WHMC Blog

7 Summer Hiking Safety Tips

With clear skies and clear schedules, summer is a favorite time for many to head outdoors and spend the weekend hiking and exploring. Even in climates better known for their triple-digit summer temperatures, like Southern California, hiking can be an enjoyable pastime as long as hikers take steps to ensure their own safety. These safety measures go beyond the basic “tell someone where you’re going” tip and can help you enjoy your outdoor adventures to the fullest this summer.

Tip #1: Be an Early Bird

We know. Its summer and you don’t want to have to think about waking up early. Need some motivation? 11:00 a.m. – 2:00 p.m. is peak temperature time, meaning that if you want to have a nice hike, you’ll need to get an earlier start. Think about it this way: don’t try to complete the whole hike before 11:00 a.m., just try to get the hard part over by the time the temperature spikes. You’ll be happier, safer, and may even get up early enough to catch a mountaintop sunrise or two.

Tip #2: Dress Your Best

The wilderness is no friend to bare skin. Between sunburn, rocks, thorns, sticks, poison ivy, and bug bites, your best bet to stay safe is to cover up. Invest in a few moisture-wicking long sleeve shirts and some pants to protect yourself from the elements. Anything left out should be slathered with sunscreen, especially if you’re hiking at altitude where the sun is stronger. Invest in a shady hat and some sunglasses and you’ll be ready to take on the sunshine.

Tip #3: Obey Your Thirst

An average hike causes your body to lose approximately one liter of water every hour. In especially toasty weather, that amount can double. The solution? Bring a lot of water and sip it consistently. Your body can’t efficiently absorb more than a half-liter of water every hour, so don’t resort to chugging water only when you’re thirsty.

Tip #4: Pass the Salt

Once you replace your body’s water, don’t forget to replace your electrolytes too! Pay close attention to your sodium and potassium intake while you hike. Pack some trail mix for an extended boost of energy that is fueled by complex carbs and throw some electrolyte drink mixes into your pack for a quick fix.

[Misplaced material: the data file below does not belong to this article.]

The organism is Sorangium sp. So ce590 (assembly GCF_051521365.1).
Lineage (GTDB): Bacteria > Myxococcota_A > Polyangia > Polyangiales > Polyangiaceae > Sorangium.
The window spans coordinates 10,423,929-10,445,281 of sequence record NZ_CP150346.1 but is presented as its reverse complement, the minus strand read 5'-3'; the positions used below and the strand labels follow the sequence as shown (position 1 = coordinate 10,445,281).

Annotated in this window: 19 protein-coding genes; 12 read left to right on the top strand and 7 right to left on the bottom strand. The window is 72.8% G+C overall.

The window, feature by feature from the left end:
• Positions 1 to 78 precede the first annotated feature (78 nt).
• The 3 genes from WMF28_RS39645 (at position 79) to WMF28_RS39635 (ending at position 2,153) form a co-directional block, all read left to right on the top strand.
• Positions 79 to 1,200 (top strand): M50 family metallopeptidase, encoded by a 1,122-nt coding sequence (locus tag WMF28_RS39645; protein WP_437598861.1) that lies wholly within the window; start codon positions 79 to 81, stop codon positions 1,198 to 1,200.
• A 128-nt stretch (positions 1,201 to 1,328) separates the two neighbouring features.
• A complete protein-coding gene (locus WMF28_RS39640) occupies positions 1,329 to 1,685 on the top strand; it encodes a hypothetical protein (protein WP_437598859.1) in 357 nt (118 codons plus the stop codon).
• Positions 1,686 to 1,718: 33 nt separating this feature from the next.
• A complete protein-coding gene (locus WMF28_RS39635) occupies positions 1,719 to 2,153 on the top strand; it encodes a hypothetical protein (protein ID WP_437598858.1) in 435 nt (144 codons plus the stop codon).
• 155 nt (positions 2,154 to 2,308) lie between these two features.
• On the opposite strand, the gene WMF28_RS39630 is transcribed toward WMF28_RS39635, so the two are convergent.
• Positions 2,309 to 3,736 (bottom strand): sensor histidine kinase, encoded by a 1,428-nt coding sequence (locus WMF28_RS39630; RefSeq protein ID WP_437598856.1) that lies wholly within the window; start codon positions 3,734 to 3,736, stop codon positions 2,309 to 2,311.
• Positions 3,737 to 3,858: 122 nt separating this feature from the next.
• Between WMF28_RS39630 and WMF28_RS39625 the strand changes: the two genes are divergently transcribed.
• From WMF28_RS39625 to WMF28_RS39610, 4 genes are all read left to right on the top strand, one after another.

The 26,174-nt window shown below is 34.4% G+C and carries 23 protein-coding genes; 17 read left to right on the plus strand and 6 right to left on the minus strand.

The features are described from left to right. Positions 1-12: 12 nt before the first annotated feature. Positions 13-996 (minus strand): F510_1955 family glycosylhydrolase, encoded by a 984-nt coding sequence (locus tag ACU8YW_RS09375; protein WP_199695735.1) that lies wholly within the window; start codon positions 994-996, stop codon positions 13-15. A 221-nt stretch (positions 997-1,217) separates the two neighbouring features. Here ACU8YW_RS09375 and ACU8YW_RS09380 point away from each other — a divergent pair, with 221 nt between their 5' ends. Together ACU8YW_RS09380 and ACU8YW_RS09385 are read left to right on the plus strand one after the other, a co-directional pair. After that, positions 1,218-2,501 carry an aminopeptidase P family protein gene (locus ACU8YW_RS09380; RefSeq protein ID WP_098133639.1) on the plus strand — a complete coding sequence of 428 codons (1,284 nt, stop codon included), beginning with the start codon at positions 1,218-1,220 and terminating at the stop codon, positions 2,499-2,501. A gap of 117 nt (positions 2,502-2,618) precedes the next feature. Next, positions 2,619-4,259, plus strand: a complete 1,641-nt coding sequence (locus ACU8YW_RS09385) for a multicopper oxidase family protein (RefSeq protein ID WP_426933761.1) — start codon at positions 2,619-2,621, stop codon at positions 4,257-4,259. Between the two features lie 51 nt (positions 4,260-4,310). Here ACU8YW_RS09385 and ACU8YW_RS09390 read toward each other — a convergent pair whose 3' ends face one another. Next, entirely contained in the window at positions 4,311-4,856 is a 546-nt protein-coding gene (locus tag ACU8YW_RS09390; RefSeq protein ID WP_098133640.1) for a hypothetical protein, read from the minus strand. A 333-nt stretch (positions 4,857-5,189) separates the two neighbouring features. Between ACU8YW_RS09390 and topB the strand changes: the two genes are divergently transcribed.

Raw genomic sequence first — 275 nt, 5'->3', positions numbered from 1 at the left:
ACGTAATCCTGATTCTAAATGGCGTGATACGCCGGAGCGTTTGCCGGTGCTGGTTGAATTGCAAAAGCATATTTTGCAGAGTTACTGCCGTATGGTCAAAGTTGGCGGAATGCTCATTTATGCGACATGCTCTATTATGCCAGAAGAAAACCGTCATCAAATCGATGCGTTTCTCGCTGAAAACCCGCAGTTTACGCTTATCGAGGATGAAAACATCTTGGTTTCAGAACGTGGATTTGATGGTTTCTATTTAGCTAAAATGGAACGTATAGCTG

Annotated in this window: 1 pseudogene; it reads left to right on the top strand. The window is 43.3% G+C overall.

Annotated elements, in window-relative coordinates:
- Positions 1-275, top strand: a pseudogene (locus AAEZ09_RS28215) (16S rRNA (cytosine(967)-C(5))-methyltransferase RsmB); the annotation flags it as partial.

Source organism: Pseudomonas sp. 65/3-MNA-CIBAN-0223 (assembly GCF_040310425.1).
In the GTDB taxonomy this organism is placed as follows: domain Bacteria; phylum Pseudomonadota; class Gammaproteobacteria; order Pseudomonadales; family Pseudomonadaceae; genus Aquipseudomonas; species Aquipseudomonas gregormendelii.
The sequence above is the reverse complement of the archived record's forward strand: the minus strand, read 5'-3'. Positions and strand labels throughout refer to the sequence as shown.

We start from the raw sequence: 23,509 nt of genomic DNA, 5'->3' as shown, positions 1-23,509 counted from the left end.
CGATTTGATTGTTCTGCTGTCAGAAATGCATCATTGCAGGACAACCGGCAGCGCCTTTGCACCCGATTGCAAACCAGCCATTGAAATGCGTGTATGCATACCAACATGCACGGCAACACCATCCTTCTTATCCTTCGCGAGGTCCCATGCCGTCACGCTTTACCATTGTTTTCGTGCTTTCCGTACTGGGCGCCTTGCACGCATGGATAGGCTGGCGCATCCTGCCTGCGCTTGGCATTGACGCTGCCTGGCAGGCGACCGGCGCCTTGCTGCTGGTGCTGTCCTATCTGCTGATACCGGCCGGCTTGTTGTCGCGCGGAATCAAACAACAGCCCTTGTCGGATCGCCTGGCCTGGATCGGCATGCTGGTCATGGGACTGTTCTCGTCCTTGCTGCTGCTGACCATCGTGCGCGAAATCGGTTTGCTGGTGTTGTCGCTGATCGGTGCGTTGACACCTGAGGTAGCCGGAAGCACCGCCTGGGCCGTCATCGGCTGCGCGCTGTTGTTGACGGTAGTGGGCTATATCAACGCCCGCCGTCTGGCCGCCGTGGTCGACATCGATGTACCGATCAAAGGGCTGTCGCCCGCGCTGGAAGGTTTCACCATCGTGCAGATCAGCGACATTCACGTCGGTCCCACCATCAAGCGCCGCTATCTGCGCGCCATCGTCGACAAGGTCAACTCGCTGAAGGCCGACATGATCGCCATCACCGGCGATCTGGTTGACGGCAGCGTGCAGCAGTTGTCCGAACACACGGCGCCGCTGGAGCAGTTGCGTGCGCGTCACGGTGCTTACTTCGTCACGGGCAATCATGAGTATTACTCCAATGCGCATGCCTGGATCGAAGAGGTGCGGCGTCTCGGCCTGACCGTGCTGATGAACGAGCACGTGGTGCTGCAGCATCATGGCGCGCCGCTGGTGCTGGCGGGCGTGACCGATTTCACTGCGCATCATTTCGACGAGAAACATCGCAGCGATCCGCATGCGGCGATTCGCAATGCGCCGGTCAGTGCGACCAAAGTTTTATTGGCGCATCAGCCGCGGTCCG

Tip #5: Stop & Smell the Roses

Give your body a break from time to time, especially if you’re hiking in warmer temperatures! Stop and admire the view, stretch your muscles, and let your body cool down before continuing. PRO-TIP: Bring an extra pair of socks to change out of your sweaty ones while you rest.

Tip #6: Educate Yourself

One of the biggest dangers while hiking in the summer is heatstroke. Know the early signs of heatstroke so that you can protect yourself and any others who may be hiking with you.

Signs of heatstroke:

  • Dizziness
  • Nausea
  • Lack of sweating (even in hot temperatures)
  • Headache
  • Muscle Cramps
  • Disorientation

If these are present, stop hiking immediately. Focus on finding shade, cooling down, and getting off the trail as soon as possible. Don’t hesitate to call 911 and get medical attention!

Tip #7: Ask the Weatherman

Depending on your hike, the trail may experience different weather than you were expecting. Check your weather and even check with park rangers so that you know what to expect on your hike. This can help you prepare for your trip and avoid dangerously hot weather conditions.

Safely Scale Those Summits This Summer

At the end of the day, remember that your choice of trail greatly influences how safe you will be on your hike. If you’re planning a hike in record-setting summer temperatures, you may want to consider a shadier trail or a trail with lots of water. Also, make sure you never skip the basics: always tell someone where you’re going, bring a compass and map, and consider taking a buddy or two along on the trail with you. Happy hiking!

This article contains general information about medical conditions and treatments. The information is not advice and should not be treated as such. The information is not intended to replace the advice or diagnosis of a physician. If you have any specific questions about any medical matter you should consult your doctor or other professional healthcare provider.

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